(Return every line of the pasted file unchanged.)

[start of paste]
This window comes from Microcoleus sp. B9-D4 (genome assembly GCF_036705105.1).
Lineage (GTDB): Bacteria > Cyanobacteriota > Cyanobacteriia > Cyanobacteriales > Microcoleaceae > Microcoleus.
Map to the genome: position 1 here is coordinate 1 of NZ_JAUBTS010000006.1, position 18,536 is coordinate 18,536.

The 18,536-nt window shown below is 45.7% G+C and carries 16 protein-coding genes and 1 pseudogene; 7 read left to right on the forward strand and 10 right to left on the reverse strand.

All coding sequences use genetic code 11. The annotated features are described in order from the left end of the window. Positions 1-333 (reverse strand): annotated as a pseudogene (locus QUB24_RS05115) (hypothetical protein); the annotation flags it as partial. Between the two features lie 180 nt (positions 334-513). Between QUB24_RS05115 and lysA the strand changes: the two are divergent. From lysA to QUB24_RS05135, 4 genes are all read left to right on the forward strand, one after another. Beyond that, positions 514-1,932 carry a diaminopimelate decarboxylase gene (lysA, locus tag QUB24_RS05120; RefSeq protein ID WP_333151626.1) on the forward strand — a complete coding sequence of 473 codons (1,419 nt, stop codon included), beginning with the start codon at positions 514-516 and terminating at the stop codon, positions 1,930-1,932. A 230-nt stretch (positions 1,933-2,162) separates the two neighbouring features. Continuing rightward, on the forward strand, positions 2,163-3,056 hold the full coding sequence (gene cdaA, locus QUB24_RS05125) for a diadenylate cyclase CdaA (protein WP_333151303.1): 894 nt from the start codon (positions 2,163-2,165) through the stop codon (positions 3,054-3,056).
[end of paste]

This window comes from Microcoleus sp. B9-D4 (genome assembly GCF_036705105.1).
Lineage (GTDB): Bacteria > Cyanobacteriota > Cyanobacteriia > Cyanobacteriales > Microcoleaceae > Microcoleus.
Map to the genome: position 1 here is coordinate 1 of NZ_JAUBTS010000006.1, position 18,536 is coordinate 18,536.

The 18,536-nt window shown below is 45.7% G+C and carries 16 protein-coding genes and 1 pseudogene; 7 read left to right on the forward strand and 10 right to left on the reverse strand.

All coding sequences use genetic code 11. The annotated features are described in order from the left end of the window. Positions 1-333 (reverse strand): annotated as a pseudogene (locus QUB24_RS05115) (hypothetical protein); the annotation flags it as partial. Between the two features lie 180 nt (positions 334-513). Between QUB24_RS05115 and lysA the strand changes: the two are divergent. From lysA to QUB24_RS05135, 4 genes are all read left to right on the forward strand, one after another. Beyond that, positions 514-1,932 carry a diaminopimelate decarboxylase gene (lysA, locus tag QUB24_RS05120; RefSeq protein ID WP_333151626.1) on the forward strand — a complete coding sequence of 473 codons (1,419 nt, stop codon included), beginning with the start codon at positions 514-516 and terminating at the stop codon, positions 1,930-1,932. A 230-nt stretch (positions 1,933-2,162) separates the two neighbouring features. Continuing rightward, on the forward strand, positions 2,163-3,056 hold the full coding sequence (gene cdaA, locus QUB24_RS05125) for a diadenylate cyclase CdaA (protein WP_333151303.1): 894 nt from the start codon (positions 2,163-2,165) through the stop codon (positions 3,054-3,056).